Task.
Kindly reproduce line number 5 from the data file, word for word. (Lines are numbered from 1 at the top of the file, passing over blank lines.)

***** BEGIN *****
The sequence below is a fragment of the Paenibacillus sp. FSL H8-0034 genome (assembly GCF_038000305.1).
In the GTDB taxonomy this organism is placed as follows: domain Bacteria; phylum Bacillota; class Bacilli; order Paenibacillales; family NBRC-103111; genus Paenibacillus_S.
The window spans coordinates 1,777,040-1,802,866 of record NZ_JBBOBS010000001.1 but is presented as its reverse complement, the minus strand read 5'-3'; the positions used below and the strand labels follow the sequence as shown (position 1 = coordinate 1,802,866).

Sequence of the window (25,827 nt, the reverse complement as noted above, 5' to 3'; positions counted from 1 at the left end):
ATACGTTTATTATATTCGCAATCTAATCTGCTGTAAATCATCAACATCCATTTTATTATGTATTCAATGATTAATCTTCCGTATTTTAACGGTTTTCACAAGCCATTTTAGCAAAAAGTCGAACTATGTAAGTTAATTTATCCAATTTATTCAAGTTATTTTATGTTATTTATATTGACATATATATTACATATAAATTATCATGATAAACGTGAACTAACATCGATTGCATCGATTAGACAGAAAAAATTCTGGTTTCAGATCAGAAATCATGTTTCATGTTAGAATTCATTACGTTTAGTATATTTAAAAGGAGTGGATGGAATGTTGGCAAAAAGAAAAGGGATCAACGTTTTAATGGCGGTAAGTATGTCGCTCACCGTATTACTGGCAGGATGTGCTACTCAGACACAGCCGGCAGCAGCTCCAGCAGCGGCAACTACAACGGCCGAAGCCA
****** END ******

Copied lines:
ATACGTTTATTATATTCGCAATCTAATCTGCTGTAAATCATCAACATCCATTTTATTATGTATTCAATGATTAATCTTCCGTATTTTAACGGTTTTCACAAGCCATTTTAGCAAAAAGTCGAACTATGTAAGTTAATTTATCCAATTTATTCAAGTTATTTTATGTTATTTATATTGACATATATATTACATATAAATTATCATGATAAACGTGAACTAACATCGATTGCATCGATTAGACAGAAAAAATTCTGGTTTCAGATCAGAAATCATGTTTCATGTTAGAATTCATTACGTTTAGTATATTTAAAAGGAGTGGATGGAATGTTGGCAAAAAGAAAAGGGATCAACGTTTTAATGGCGGTAAGTATGTCGCTCACCGTATTACTGGCAGGATGTGCTACTCAGACACAGCCGGCAGCAGCTCCAGCAGCGGCAACTACAACGGCCGAAGCCA